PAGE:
Asparagus (May - June)
The beginning of asparagus season will be different each year, depending of the weather, and it will last about three weeks. If you are interested, you may wish to check out some Asparagus Facts or Recipes from Oceana County.
Spinach (May - First Frost)
Raw spinach is great in salads, no matter how Popeye wants to eat it! There are really two spinach seasons, the first in mid-spring and the second in mid-August.
Radishes (May - First Frost)
While radishes are available all summer, if you want those without the "bite" that some people prefer, get them early in the season, or ask your farmer if his are from a late-planted patch.
Lettuce (May - First Frost)
The basis of any salad is lettuce, be it head lettuce, bib, butterhead (Boston), red- or green-leaf. Our vendors
plant all season long so that what you buy is always young and tender.
Snow Peas & English (or Garden) Peas (June)
Despite the saying ("alike as..."), different peas have different character. Snow peas are meant to be eaten whole and often crisply raw (usually in salads) or cooked in stir-fry, while English peas are shelled and cooked. In either case, fresh is always better, since the delicate flavor does not keep or travel well.
Tomatoes (May - First Frost)
While some people like their tomatoes green, most want red, ripe, juicy-fleshed beauties. Tomatoes from the grocery store may look ripe, but nature has decreed that a tomato is at the peak of its perfection when conveyed freshly-picked from the vine to your table. (Jokes about supermarket tomatoes, picked immature, tasting like the cardboard trays they come in, arise from this fact.) Marsh Greenhouses offers tomatoes grown under glass beginning in May and until the field crop is available in late June. Our farmers grow many regular-season varieties such as Early Girl, Beefsteak and the ever-popular Bonnie Best. In September it is common to see people buying bushels of tomatoes for canning. (Technically, the tomato, having its seeds within the flesh, is a fruit, but is always thought of as a vegetable.)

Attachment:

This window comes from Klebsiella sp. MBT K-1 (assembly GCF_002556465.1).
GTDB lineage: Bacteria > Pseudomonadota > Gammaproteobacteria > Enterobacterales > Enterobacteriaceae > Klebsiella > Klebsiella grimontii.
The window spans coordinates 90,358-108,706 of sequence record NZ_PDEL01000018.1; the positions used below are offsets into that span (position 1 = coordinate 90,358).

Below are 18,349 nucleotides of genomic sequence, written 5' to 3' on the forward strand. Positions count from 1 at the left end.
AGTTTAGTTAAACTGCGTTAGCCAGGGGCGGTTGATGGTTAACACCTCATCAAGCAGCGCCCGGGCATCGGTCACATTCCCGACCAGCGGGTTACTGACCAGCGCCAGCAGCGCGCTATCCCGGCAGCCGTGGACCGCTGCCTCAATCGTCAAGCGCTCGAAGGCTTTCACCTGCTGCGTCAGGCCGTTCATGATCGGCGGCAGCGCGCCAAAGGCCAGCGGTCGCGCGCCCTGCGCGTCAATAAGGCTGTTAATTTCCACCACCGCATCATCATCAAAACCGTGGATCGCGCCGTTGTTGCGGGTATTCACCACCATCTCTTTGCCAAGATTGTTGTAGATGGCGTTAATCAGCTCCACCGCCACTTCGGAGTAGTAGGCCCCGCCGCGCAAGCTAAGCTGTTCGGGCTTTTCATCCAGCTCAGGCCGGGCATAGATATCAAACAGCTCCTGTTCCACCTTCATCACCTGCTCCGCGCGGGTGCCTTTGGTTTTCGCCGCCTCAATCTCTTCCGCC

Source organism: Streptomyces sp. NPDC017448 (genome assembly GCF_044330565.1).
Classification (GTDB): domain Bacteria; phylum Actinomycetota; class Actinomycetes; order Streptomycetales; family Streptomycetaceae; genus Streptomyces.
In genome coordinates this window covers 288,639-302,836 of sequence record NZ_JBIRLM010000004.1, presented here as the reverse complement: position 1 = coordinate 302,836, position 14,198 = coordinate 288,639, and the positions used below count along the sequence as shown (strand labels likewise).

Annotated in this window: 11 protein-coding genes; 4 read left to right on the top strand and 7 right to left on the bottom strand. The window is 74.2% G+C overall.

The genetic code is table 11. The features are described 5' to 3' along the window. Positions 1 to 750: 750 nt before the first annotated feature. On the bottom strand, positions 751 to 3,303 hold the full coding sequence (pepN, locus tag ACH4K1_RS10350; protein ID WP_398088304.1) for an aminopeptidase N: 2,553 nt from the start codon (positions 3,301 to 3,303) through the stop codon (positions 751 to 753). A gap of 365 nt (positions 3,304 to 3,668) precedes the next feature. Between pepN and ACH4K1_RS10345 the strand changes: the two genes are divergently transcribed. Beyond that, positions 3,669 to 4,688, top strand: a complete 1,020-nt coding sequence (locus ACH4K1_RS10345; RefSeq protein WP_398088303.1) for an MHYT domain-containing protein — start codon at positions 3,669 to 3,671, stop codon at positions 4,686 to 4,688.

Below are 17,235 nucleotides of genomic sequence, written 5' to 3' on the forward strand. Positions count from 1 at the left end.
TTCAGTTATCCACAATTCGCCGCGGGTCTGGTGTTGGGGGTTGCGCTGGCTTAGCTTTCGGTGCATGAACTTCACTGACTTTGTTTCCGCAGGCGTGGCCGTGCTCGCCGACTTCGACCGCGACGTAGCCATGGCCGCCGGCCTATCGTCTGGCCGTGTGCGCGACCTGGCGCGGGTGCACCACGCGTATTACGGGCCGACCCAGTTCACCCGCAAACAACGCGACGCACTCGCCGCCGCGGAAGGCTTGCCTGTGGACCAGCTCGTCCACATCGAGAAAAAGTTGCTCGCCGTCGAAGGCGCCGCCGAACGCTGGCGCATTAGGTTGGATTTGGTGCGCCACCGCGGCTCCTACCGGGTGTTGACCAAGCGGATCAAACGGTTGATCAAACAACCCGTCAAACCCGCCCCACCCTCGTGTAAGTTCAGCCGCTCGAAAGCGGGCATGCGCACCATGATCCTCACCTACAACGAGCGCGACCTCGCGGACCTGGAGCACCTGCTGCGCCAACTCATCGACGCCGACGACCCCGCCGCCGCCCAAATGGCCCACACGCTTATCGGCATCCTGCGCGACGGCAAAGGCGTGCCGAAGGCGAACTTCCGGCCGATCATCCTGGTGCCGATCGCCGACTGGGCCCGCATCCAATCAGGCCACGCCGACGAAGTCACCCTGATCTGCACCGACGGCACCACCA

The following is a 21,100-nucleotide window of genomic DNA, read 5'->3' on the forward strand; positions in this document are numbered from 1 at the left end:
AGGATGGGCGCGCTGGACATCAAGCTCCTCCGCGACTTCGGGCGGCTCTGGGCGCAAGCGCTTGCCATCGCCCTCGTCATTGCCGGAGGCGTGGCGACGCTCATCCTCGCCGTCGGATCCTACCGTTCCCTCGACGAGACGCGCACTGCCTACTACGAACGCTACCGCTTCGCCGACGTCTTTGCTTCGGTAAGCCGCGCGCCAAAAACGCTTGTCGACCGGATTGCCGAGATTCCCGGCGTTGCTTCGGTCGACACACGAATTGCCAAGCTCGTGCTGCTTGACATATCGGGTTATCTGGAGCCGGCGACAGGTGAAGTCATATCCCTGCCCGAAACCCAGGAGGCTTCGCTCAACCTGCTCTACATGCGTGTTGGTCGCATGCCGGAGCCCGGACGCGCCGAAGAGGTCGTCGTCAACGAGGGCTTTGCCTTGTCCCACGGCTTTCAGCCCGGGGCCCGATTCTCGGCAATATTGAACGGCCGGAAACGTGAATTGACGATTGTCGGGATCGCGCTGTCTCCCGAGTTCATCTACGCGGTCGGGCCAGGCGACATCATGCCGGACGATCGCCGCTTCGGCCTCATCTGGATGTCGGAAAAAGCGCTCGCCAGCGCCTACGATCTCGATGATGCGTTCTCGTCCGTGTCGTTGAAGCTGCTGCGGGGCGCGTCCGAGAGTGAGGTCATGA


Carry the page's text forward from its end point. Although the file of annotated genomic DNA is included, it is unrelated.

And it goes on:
Zucchini & Summer Squash (June - First Frost)
The humble zucchini, best-known of the squash family, is one of the most versatile vegetables found at the Farmers Market. Bought when it is small and tender and sliced, it is an asset to any salad. It is the basis of French ratatouille, the foundation of zucchini bread, and a positive contribution to any soup. Yellow or Summer Squash makes a first appearance about the same time as zucchini but ends its season in late August.
Cucumbers (June - First Frost)
A proper salad is inconceivable without cucumber, and it is of course the main ingredient in nearly every pickle recipe (connection to which is available on our Links Page). If you pause here, you will want to see a history of the vegetable.
Beets (June - January)
From the tenderest, tiny beets (which produce the best greens) to the long-lasting Fall survivors that make a pungent appearance from pickles to soup, beets make many dishes memorable.
Carrots (June - February)
Peter Rabbit's favorite is available from our farmers first in bunches, then baskets and finally in bags.
Leeks (June - March)
Most soups and stews benefit from the addition of leeks.
Cabbage (June - February)
One of our most versatile and long-lasting vegetables.
Green Beans (July - First Frost)
Many vendors offer green and yellow (wax) beans, as well as pole beans, throughout the summer.
Green Onions (June - October)